Fully automated recolouring — guided by only a half-dozen colour-dabs — is coming in a few years, but at 2017 is still at the ‘SIGGRAPH demo’ stage, rather than the ‘retail Photoshop plugin’ stage. Nor is there yet a way to segment a picture into smooth-edged secure zones and thus provide what comic book makers call ‘colour flats’ and 3D people call a ‘clown pass’, which would enable quick colouring with the Photoshop paintbucket.
You can also hire a coloriser for a mere $5 on Fivver, of course, but you probably want to make sure they’re doing it by hand.
You may also have the problem of banded colour moire on scans, which can be very tricky to fix (and which is wholly different than .JPG compression banding)…
There are various Photoshop descreen plugins, such as Sattva Descreen, but note that these are designed to work with big 600dpi ‘hot from the scanner’ scans rather than smaller Web copies. Sometimes on Archive.org or Hathi scans much moire can be removed in Photoshop via: Copy | Auto Contrast | Auto Colour | Desaturate | Paste copy as Layer (in Colour layer blending mode) | Soft erase the worst moire, which will be on pale patches such as roads and skies. Repaint the resulting missing colour using a colour blending brush.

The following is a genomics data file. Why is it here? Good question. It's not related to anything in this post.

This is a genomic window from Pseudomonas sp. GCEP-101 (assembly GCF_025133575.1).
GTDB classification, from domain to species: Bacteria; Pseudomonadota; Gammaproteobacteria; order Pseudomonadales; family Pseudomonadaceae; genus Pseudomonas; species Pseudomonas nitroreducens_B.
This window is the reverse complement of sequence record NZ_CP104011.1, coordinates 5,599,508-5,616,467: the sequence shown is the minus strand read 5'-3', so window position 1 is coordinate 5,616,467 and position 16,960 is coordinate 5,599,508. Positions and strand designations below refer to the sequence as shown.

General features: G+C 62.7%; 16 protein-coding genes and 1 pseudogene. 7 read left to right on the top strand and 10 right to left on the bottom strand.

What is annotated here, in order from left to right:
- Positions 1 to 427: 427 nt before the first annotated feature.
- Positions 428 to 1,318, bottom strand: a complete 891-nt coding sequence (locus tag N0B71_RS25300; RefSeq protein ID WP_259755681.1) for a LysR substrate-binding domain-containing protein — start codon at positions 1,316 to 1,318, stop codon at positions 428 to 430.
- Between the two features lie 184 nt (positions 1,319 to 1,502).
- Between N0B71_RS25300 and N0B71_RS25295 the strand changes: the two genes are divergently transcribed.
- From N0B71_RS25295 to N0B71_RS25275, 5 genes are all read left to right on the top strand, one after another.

Also, you want to remember that if your original find has been colorised already, from an obviously b&w source, then it’s no longer public domain but a new work. In which case you might want to note the title or geographic location of the work and try to find where their original came from, as it might be in b&w somewhere deep in Archive.org, Hathi, or similar archival websites. If an eBay scan of an old postcard, another vendor may have a better and larger scan. The free Irfanview + a plugin will let you view Archive.org’s highest-res .JP2 scans as Windows thumbnails.